A 1918 Hispano-Suiza Viper W4A 210hp V8 Aero Engine,
Lot 162
A 1918 Hispano-Suiza Viper W4A 210hp V8 Aero Engine,
Sold for £18,400 (US$ 30,927) inc. premium
Lot Details
A 1918 Hispano-Suiza Viper W4A 210hp V8 Aero Engine,
Makers no. 3763, Contract no. 34A/375/C333, Service no. 63186.

Wolseley Motors Ltd. of Birmingham were pressed into wartime production of aero engines at a time of national need, their skills developed from motor car engineering placing them in good stead for the exceptionally high quality engineering required of aircraft engine manufacture. Perhaps their prolific wartime aero engine and arguably the most effective was the Hispano-Suiza designed ‘Viper’ W4A engine, the mere sound of which sent shivers down the enemy spine. The ‘Viper’ engine was to be used primarily in the formidable SE5A, so effectively campaigned by 56 Squadron RFC. The engine was a V8 unit with bore and stroke of 120 x 130mm, 11,762cc, weighed just 508 lbs and developed a maximum brake horsepower of 220bhp. Ignition was by twin BTH magnetos and a single Zenith carburettor provided the fuel supply.
This engine is remarkably well documented, retaining its original engine log book. This confirms that it came off test on 23rd November 1918 and appeared to go into service the following month. The log records that on 20th December 1918 ‘this engine has been installed in SE5A machine F7782’. In 1920 the engine remained with that aircraft in service with the R.A.F. and the log records subsequent movements during the 1920’s including a major overhaul in 1926. At the end of that year the log records the engine in use in SE5 no.318 and in 1927 it was installed in SE5A no.305, by this time the engine being in the hands of the South African Air Force. Remarkably it continued flying until 1929 when it underwent another complete overhaul at the OC Aircraft Depot, S.A. Air Force. In 1934 it appears that the engine was retired from active service – a remarkable 16 year history. Pencil notes are in the log indicating that in post-war years the engine was in the collection of that great South African collector, Waldy Greyvenstein. In more recent years the engine returned to the U.K. where it has recently been fully dismantled and stripped down for ease of inspection by prospective buyers. The engine is sold as seen and is believed to be substantially complete and offered with its Zenith carburettor. The restoration of this engine will present the opportunity for continuing service either in aircraft use or perhaps in a motor car chassis in the increasingly popular aero-engined section of activities within the Vintage Sports-Car Club. The engine comes with its aforementioned and highly important engine log book.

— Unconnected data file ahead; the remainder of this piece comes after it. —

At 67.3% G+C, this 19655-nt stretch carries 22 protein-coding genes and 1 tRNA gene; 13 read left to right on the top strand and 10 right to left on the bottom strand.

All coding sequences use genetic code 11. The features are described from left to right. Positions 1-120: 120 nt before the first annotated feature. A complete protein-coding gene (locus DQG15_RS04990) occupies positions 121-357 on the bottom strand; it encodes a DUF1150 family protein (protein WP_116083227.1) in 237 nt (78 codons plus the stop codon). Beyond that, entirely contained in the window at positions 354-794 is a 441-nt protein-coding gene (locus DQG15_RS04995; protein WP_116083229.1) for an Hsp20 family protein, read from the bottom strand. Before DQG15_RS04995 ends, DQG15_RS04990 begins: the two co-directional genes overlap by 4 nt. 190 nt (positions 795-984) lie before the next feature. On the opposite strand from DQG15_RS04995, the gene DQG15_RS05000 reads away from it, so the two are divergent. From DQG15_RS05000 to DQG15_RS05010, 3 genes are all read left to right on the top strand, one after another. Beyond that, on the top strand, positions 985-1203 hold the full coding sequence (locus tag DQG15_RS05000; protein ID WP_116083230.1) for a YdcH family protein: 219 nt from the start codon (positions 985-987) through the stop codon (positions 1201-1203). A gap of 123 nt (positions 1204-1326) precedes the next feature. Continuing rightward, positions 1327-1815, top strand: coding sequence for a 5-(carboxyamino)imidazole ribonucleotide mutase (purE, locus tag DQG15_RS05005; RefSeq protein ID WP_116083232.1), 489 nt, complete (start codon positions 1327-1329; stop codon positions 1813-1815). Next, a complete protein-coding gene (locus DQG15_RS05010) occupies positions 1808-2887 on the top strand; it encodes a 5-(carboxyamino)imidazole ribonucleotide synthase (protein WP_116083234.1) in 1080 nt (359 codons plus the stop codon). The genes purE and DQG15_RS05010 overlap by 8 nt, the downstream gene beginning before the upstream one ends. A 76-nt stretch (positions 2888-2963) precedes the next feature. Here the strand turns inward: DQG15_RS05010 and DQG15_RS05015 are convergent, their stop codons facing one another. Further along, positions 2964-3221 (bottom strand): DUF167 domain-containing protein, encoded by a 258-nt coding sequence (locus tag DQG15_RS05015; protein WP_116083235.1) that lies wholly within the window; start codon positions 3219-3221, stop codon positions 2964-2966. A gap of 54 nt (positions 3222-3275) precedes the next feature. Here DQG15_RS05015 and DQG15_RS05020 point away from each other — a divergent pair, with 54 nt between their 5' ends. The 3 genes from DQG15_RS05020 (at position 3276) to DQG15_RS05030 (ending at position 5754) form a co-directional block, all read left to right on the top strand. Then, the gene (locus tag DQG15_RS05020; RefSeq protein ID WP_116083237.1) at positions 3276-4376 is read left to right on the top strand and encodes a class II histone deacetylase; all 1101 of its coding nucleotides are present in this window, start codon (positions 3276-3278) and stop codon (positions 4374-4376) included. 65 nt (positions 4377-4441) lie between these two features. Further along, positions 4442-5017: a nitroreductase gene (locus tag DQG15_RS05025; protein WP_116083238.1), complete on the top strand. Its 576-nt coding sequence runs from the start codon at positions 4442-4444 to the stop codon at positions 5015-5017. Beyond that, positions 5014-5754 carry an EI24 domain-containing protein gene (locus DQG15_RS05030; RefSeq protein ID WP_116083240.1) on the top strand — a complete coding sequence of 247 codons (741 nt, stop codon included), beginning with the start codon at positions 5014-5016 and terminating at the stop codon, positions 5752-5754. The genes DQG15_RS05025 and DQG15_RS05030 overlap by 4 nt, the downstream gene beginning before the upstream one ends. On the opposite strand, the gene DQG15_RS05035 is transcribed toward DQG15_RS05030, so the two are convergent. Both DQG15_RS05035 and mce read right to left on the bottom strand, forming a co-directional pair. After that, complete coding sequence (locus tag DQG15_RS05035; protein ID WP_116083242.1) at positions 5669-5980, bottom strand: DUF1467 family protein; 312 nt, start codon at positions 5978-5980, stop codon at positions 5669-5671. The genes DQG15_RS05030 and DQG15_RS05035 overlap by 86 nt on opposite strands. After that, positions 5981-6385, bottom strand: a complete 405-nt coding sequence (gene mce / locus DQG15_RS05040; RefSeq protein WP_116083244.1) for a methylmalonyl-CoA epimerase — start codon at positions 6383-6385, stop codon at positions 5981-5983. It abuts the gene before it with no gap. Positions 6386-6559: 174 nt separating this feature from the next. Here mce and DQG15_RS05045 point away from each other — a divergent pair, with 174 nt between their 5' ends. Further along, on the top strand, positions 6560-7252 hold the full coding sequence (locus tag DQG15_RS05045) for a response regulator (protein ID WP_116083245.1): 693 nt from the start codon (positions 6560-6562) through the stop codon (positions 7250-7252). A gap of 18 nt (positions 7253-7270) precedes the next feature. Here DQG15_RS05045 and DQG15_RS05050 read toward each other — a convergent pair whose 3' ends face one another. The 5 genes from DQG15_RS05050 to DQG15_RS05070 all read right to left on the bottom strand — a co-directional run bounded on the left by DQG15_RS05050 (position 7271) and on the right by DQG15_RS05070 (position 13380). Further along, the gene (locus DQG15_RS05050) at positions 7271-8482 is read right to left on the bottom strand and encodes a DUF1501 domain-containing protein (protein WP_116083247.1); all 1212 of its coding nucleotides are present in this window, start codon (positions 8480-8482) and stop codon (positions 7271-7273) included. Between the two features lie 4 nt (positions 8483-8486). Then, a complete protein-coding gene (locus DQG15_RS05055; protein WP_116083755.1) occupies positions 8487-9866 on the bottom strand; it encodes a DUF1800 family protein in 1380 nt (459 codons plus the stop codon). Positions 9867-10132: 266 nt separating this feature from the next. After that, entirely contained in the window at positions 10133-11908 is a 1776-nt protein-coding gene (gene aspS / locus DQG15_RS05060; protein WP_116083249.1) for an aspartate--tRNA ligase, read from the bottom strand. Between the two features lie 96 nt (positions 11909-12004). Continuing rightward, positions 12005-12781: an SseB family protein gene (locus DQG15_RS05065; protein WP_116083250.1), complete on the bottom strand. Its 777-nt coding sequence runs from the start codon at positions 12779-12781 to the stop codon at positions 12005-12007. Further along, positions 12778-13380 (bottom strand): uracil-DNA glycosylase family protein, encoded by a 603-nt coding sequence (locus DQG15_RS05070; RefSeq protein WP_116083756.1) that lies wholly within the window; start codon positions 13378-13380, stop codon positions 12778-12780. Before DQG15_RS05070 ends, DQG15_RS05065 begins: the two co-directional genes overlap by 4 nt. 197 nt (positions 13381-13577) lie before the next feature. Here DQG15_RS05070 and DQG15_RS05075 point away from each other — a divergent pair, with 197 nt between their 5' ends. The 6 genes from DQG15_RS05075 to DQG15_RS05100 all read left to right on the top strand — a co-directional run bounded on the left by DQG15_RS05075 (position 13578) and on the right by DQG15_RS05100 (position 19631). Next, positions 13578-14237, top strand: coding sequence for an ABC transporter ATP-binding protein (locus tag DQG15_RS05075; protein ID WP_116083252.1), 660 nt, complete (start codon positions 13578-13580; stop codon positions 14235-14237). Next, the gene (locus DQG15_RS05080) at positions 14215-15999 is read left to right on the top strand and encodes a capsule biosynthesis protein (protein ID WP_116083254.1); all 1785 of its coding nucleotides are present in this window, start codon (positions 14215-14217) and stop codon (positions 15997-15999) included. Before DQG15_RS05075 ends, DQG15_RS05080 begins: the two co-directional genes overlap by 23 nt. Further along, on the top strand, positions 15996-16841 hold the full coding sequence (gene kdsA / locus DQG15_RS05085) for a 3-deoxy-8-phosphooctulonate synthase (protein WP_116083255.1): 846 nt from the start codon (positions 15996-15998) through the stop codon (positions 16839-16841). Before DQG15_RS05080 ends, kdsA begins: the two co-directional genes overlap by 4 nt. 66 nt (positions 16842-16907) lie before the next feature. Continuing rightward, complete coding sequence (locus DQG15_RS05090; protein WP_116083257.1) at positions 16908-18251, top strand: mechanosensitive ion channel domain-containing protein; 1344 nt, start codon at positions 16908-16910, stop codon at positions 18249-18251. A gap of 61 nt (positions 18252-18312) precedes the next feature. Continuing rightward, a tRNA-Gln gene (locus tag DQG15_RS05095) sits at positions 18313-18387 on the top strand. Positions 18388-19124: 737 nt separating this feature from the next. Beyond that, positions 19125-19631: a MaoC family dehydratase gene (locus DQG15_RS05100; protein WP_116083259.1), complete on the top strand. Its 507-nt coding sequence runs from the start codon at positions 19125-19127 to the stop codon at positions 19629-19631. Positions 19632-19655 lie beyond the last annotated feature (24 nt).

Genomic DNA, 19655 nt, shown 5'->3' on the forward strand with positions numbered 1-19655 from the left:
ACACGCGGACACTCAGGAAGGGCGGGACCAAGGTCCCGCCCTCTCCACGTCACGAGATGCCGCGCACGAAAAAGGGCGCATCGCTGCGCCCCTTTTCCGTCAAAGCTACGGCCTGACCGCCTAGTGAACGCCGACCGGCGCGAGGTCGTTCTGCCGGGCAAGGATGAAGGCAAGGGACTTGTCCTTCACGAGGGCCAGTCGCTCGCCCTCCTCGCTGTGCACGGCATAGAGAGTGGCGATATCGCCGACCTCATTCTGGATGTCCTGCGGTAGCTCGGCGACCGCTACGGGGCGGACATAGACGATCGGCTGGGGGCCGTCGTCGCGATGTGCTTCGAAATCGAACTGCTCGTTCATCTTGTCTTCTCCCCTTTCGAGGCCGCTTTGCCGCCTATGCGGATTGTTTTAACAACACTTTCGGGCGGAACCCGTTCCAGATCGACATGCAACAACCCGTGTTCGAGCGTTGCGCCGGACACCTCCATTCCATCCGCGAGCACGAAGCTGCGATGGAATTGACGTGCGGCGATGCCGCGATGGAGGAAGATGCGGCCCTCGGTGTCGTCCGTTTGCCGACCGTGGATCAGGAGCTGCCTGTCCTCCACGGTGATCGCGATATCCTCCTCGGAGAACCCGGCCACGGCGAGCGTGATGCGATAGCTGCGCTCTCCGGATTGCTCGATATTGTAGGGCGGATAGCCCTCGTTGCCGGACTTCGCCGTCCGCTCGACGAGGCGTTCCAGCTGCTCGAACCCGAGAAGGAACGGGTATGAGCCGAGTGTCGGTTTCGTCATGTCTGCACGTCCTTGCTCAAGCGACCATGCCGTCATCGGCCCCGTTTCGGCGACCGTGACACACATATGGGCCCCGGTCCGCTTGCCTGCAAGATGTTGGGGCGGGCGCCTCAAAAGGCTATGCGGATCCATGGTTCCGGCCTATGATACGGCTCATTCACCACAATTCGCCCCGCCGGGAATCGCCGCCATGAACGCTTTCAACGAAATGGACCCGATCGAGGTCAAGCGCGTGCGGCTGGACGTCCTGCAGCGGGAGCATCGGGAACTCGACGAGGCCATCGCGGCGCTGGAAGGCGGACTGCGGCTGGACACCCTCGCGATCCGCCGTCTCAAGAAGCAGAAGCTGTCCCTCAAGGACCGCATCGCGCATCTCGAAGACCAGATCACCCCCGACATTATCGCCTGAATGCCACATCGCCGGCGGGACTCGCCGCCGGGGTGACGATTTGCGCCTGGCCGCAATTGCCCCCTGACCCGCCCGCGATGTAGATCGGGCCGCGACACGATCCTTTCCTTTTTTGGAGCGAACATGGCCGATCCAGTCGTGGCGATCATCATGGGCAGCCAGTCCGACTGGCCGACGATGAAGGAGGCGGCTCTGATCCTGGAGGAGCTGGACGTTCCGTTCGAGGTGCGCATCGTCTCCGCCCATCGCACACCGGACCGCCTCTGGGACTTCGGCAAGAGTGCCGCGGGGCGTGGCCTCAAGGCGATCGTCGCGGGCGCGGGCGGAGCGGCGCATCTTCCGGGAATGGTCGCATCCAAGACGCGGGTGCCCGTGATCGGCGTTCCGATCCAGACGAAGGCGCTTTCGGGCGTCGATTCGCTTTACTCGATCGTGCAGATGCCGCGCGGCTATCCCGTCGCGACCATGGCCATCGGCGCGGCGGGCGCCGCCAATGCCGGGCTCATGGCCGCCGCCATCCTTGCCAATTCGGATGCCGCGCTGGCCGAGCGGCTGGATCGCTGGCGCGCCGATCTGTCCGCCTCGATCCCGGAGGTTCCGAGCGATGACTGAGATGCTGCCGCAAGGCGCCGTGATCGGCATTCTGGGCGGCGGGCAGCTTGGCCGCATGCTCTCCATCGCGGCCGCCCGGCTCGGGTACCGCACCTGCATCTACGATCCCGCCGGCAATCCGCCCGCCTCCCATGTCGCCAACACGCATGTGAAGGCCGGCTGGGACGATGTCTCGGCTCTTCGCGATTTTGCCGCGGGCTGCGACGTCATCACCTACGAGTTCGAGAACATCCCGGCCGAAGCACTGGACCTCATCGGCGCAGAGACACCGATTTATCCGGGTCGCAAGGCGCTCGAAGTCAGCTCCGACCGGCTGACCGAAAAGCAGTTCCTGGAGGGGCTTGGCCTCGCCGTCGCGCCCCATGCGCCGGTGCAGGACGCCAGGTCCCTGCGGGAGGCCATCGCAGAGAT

Activities